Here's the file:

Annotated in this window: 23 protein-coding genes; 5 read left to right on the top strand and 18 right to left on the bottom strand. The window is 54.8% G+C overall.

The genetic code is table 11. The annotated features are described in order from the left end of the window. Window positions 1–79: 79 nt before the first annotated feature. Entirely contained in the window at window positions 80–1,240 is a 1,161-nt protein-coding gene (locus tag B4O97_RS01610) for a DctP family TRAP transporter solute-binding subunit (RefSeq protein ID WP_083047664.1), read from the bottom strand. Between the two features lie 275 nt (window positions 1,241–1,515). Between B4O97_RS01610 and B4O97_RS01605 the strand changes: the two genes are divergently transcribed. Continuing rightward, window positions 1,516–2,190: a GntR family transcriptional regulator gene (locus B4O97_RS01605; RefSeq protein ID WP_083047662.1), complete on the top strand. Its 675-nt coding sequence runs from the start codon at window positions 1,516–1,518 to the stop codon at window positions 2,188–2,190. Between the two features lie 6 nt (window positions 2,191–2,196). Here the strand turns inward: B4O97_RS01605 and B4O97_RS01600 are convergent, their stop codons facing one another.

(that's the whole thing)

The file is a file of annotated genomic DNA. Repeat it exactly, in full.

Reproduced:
Annotated in this window: 23 protein-coding genes; 5 read left to right on the top strand and 18 right to left on the bottom strand. The window is 54.8% G+C overall.

The genetic code is table 11. The annotated features are described in order from the left end of the window. Window positions 1–79: 79 nt before the first annotated feature. Entirely contained in the window at window positions 80–1,240 is a 1,161-nt protein-coding gene (locus tag B4O97_RS01610) for a DctP family TRAP transporter solute-binding subunit (RefSeq protein ID WP_083047664.1), read from the bottom strand. Between the two features lie 275 nt (window positions 1,241–1,515). Between B4O97_RS01610 and B4O97_RS01605 the strand changes: the two genes are divergently transcribed. Continuing rightward, window positions 1,516–2,190: a GntR family transcriptional regulator gene (locus B4O97_RS01605; RefSeq protein ID WP_083047662.1), complete on the top strand. Its 675-nt coding sequence runs from the start codon at window positions 1,516–1,518 to the stop codon at window positions 2,188–2,190. Between the two features lie 6 nt (window positions 2,191–2,196). Here the strand turns inward: B4O97_RS01605 and B4O97_RS01600 are convergent, their stop codons facing one another.